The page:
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Florida Keys

Key West is a boating paradise located at the end of the Florida Keys in South Florida. The climate is subtropical with SE winds most of the year. There are wonderful fishing, snorkeling and diving destinations all within a day sail. For a charter of 5 to 7 days or longer, the Dry Tortugas is 70 miles west of Key West with pristine water and coral reefs plus historical Fort Jefferson which can be toured alone or with a guided group. A barrier reef runs from Miami to the Marquesas Keys a short distance south.


The Key's Marine Life
The Key's Marine Life

Well cruising the Florida Key's you can expect to see a variety of marine life from tropical fish, sea turtles to dolphins.

Dry Tortugas
Dry Tortugas

Made up of seven small islands, it is one of the world’s most unique eco-attractions. Its crown jewel, the historic Fort Jefferson, was once used as a prison during the Civil War. Explore and learn of its history with one of our guides and enjoy an array of activities. There’s something for everyone! Book Now and Explore Uncharted Territory at the Dry Tortugas National Park!

Snorkeling Florida Reefs
Snorkeling Florida Reefs

Enjoy snorkeling in just about every part of the Florida Keys. Florida's beautiful reefs, have large coral growth and abundant populations of tropical fish.

The Local Food
The Local Food

Well visiting the Florida Key be sure to enjoy the local cuisine. Eat fresh Lobster, Crab, and locally catch Fish.

East and North Excursion

Day 1: Stock Island to Little Palm Island 24 NM

Leave our charter base and try Little Palm Island. Reservations for dockage and dinner are highly recommend at this private resort. Ashore, watch for the miniature key deer and tropical birds.


Day 2: Looe Key and Marathon 25 NM

Looe is 5 miles south of Little Palm Island. It is one of the most colorful and alive of all the reefs in the Keys. Your destination tonight will be Boot Key Harbor. You'll have a choice of marinas and anchorages.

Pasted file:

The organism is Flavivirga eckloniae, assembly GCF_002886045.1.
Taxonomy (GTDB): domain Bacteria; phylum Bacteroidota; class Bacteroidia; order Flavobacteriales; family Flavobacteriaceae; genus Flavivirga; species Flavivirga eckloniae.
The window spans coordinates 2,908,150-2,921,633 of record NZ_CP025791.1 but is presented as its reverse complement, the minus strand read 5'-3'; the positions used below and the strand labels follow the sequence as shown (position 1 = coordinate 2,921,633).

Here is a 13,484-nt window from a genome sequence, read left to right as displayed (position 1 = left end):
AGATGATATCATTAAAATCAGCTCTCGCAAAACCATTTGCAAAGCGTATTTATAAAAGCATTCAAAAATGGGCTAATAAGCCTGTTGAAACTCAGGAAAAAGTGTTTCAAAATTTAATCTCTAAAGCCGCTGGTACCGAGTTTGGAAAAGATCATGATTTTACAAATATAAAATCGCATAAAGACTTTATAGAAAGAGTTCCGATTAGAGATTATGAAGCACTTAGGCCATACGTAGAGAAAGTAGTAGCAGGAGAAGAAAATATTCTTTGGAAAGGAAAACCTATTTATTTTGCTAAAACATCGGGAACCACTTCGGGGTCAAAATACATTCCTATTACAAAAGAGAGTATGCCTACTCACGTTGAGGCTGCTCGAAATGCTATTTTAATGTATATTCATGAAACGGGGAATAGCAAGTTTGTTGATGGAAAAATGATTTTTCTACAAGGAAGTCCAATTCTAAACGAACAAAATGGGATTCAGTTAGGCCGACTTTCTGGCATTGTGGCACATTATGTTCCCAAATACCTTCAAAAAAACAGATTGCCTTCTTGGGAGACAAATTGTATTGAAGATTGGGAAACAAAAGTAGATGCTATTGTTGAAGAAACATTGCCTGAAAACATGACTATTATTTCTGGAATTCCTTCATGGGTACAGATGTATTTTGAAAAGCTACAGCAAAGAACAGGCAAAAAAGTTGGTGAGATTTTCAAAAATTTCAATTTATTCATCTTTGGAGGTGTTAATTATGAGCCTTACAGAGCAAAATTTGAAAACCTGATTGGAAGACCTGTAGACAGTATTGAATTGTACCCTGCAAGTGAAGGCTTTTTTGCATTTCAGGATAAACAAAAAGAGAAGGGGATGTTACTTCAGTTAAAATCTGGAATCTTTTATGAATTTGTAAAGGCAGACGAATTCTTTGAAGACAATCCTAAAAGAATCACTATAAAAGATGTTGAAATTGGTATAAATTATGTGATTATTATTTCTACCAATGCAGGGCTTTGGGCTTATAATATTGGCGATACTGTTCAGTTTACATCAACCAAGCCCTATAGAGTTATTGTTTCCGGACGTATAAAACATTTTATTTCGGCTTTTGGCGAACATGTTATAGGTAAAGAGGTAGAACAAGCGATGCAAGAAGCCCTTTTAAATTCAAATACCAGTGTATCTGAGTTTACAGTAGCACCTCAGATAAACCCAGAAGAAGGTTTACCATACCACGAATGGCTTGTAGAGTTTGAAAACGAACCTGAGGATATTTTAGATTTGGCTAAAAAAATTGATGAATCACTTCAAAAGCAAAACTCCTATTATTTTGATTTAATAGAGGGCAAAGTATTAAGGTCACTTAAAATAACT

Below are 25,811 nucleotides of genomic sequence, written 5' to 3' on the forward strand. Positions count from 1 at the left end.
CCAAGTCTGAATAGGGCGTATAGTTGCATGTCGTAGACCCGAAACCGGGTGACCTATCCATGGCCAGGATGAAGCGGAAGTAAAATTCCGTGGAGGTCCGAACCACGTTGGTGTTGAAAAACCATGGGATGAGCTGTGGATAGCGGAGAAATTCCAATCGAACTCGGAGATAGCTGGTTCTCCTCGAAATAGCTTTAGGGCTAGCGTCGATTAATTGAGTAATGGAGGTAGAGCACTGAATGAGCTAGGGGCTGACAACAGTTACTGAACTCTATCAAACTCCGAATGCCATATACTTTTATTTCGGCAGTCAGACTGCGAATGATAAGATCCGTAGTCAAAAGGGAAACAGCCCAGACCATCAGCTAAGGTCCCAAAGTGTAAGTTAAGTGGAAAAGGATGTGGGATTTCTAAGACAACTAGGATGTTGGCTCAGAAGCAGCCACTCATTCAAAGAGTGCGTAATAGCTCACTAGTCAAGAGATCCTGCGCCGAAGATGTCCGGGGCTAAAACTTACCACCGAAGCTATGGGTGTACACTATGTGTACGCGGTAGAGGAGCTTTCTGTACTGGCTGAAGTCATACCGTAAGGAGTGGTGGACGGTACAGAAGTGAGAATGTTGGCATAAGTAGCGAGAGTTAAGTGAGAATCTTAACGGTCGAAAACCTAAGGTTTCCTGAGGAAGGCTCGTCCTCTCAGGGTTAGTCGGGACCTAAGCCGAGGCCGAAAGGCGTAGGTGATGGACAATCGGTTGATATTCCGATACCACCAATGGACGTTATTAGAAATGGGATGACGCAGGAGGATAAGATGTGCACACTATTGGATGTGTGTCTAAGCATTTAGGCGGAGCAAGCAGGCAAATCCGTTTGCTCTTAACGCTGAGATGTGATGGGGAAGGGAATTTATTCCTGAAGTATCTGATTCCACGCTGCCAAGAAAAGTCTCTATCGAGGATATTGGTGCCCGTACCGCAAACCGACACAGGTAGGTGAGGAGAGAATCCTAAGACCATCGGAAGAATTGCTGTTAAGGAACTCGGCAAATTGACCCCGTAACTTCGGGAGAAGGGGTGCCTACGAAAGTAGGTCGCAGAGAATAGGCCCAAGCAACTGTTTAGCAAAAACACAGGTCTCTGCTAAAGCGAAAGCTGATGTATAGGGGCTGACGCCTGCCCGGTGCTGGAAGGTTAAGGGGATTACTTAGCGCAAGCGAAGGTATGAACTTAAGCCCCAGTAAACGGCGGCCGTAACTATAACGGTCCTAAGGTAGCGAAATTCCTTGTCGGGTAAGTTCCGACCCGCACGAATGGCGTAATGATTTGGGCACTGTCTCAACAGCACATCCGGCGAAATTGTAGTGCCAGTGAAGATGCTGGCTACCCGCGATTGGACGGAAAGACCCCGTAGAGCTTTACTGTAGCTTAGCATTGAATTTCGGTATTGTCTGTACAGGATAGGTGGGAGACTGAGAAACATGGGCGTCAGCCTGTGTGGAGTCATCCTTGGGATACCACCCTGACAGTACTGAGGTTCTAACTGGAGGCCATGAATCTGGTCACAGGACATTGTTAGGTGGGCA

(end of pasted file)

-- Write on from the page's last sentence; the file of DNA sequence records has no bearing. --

Day 3: Long Key Bight 23 NM

Take your time, relax and have a slow start to your day. You might want to take side trip out to Sombrero Key for snorkeling. If not and after leaving Boot Key Harbor follow Hawk Channel in a northeasterly direction and set a course to Long Key Bight.


Day 4: Indian Key 8 NM

The plan for today is to take a short sail and then do some exploring on Indian Key, which was the Dade County seat from 1836 to 1840. About 1 mile south of the Indian Key, you'll find mooring buoys marking the remains of the Spanish sailing galleon "San Pedro" in about 18' of water.


Day 5: Duck Key 20 NM

Want to spend some time enjoying luxury in the Keys? Set Sail for the first class Hawk's Cay Resort in Duck Key. Do not go in at low tide!


Day 6: Bahia Honda Key 23 NM

As you depart Duck Key today you will back track with your destination being the anchorage at Bahia Honda Key. Bahia Honda is a state park and you can dinghy ashore where you'll find a gift shop, an old broken railway bridge and a small swimming beach on the bay side.


Day 7: Key West 30 NM

It's time to start heading back for Key West Today. If you make an early start today you might want to make another snorkeling visit to Looe Key. As you approach Key West, give Florida Yacht a call.


Key West to the Dry Tortugas

Day 1: West Channel 20 NM

As you depart the marina you will be turning to starboard. Carefully follow the day markers out through the channel. Your course will take you through West channel staying south of Man Key, Woman Key, and Boca Grande. Approaching the southern tip of the Marquesas Keys, the best anchorage is west of the islands if the prevailing southeast winds are blowing. You can anchor anywhere around the island depending on the wind. Watch the depths carefully as you are approaching the islands.


Day 2: Rebecca Shoals 45 NM

Depart the Marquesas in the morning and continue your westerly course, staying south of the Quicksands, Halfmoon and Rebecca Shoals. Track your position carefully as there is a strong north/south current running through the area. Plot your course past the Yellow “O” marker and leave the Red “2” (south and east of Garden Key) to starboard. Cross Southeast Channel using the Green “3” (between Bush and Hospital Key) as your landmark, leaving it to port turn toward the Red “2” and Green “3” (just north of Garden Key). Motor carefully through the channel between Garden and Bush Keys and your anchorage is just south and east of Garden Key. This anchorage is often full and the water shallows quickly as you approach the boundaries. You can also find anchorages southwest and west of Garden Key.


Day 3: Fort Jefferson